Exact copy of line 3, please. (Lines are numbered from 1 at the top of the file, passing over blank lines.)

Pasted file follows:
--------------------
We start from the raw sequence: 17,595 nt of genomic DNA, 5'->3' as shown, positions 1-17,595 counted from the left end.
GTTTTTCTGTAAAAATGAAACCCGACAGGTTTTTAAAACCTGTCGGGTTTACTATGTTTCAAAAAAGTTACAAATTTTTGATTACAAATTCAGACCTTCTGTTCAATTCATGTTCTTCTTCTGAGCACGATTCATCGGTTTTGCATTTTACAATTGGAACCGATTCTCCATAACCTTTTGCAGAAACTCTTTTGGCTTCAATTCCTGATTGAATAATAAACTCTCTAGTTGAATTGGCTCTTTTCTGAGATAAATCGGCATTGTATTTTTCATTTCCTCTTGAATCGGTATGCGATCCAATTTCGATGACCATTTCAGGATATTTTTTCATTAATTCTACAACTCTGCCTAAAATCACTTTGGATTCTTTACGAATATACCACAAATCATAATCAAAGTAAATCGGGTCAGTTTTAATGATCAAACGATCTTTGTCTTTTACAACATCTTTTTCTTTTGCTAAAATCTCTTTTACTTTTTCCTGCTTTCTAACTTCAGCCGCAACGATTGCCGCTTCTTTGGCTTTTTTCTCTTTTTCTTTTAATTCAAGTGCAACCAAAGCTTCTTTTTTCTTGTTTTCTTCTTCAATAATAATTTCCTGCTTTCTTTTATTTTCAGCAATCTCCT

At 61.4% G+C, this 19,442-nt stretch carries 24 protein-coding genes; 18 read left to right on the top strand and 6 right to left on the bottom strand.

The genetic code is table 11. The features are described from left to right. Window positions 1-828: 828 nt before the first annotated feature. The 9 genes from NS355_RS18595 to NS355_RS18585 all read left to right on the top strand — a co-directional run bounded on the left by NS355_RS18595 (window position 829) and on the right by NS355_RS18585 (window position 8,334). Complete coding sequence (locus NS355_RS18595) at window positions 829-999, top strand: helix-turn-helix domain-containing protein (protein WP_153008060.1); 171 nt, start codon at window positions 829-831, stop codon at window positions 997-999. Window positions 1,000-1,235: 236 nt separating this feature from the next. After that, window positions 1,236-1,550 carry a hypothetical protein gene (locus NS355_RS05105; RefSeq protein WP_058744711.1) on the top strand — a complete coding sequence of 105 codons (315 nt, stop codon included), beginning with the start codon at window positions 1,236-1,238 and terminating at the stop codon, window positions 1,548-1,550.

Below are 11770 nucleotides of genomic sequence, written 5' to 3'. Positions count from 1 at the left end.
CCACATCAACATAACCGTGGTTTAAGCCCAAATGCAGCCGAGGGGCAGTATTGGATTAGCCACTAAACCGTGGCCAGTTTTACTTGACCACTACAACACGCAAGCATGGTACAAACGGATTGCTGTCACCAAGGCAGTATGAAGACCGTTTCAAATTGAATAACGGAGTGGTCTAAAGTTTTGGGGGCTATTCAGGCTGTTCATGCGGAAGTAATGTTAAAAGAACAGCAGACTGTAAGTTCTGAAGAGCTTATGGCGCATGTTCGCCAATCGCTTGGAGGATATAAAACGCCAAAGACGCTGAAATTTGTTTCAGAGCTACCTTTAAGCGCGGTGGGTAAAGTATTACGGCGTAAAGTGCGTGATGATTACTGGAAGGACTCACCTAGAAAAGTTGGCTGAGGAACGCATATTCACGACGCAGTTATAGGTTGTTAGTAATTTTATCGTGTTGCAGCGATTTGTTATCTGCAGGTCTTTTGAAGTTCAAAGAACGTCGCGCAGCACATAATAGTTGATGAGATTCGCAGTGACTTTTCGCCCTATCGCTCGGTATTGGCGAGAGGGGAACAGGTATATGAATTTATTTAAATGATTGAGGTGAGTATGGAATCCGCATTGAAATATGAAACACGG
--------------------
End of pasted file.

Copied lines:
At 61.4% G+C, this 19,442-nt stretch carries 24 protein-coding genes; 18 read left to right on the top strand and 6 right to left on the bottom strand.